Then there is his bookkeeper, Bob Cratchit, to whom Scrooge is barely able to give Christmas day off and whom he generally mistreats as a throw-away worker. Then there are the two gentlemen who come to the office–they are collecting alms for the poor and destitute. Scrooge dismisses them sarcastically and without hesitation. He comes home late after work, and there begins the real story of his transformation. First he is visited by the ghost of his old partner Marley. Marley appears all bound in chains: “You are fettered,” said Scrooge trembling….. “I wear the chain I forged in life,” replied the Ghost. “I made it link by link….” And then the ghost tells Scrooge that Scrooge himself is “bound in chains that he has made of his own free will.” Scrooge is frightened but also puzzled–what is this all about, you were a good business man, Marley! “Business!” cried the Ghost, wringing its hands again. “Mankind was my business. The common welfare was my business; charity, mercy, forbearance, and benevolence, were, all my business. The dealings of my trade were but a drop of water in the comprehensive ocean of my business.”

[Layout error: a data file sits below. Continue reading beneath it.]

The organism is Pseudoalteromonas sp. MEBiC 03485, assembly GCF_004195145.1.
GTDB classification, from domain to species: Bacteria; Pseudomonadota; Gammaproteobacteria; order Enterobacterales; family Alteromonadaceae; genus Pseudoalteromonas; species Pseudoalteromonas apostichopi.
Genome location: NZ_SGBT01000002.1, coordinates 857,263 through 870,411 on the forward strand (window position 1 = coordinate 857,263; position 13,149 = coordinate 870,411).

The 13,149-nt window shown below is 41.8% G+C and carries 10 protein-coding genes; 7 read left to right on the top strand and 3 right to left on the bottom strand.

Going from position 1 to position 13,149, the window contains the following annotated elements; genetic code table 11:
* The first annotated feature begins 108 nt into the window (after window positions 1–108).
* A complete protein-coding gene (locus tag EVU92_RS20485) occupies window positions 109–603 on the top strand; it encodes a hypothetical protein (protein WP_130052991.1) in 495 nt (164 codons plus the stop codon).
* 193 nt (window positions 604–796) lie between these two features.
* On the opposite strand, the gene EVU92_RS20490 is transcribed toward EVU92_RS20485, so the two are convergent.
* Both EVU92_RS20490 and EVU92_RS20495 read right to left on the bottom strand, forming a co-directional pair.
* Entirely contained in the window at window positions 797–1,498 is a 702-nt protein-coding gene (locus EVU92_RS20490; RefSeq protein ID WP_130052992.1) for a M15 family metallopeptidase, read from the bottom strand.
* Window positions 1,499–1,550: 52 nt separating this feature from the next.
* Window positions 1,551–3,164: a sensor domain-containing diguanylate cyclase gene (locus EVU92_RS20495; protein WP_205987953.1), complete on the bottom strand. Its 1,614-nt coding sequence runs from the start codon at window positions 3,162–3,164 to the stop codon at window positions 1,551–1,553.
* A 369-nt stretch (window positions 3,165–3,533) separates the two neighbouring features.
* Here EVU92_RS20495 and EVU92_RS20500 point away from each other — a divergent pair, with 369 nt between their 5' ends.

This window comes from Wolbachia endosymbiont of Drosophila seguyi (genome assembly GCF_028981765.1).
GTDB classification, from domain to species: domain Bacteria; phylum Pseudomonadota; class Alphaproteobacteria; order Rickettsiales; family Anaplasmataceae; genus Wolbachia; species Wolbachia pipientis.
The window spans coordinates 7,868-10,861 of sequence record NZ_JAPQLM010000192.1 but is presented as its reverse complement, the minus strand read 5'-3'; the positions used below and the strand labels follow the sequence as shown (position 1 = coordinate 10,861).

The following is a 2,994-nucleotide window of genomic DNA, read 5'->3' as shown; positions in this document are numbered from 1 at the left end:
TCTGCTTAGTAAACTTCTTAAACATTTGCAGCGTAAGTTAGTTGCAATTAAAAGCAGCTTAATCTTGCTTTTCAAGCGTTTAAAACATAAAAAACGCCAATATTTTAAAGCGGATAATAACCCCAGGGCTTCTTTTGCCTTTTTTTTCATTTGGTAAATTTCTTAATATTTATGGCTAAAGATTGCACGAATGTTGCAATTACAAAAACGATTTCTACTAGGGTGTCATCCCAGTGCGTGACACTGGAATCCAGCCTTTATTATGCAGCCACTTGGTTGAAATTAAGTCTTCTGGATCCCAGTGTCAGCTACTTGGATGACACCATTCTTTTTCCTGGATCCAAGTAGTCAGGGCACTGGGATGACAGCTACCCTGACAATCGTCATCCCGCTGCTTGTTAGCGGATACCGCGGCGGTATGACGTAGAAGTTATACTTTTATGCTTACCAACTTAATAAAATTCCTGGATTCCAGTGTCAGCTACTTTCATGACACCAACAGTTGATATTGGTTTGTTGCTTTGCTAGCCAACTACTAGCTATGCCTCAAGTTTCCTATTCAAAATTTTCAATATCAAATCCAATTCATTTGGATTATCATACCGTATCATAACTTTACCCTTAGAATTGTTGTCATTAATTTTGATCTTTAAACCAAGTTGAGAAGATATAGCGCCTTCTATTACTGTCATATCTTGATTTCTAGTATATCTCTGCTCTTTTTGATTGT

Then Scrooge is visited by three ghosts or spirits. First comes the Ghost of Christmas Past, which takes him into his own past to relive both the joys and pains of his past, to open up his heart, to see where things went wrong. This is the only way to true repentance. The past is the key to making progress into the future. Then came the Ghost of Christmas Present, and here Scrooge is taken to see what is going on right under his nose as it were. He sees the life of his poor worker, Bob Crachit, and his poor family and their crippled little boy Tim, and he sees the lives of those who are poor in London that Christmas Eve. His heart has already been opened up and now he is more vulnerable to recovering his “connectedness” to his fellow human beings. Finally comes the Ghost of Christmas Future, and here Dickens is a master spiritual teacher–the reality of death pervades this whole episode, and one might ask how does this belong in a Christmas setting, which is all about birth and new beginnings. Actually Dickens is in harmony with all the great spiritual traditions in that facing the reality of one’s death in a very concrete way is the great motivator and provider of the energy needed for a transformation of heart. From this point on Scrooge will live his life with a sense of care for all people but especially those who are already present in his life. He is no longer motivated by self-interest, but the dynamic of his life will now be an outpouring of self for the benefit of all. This means the using of his resources for the benefit of all and not exploitation. This transformation is both the true celebration of Christmas and the true meaning of Christmas, and from a Christian standpoint it is the Mystery of the Incarnation which opens the door to this transformation.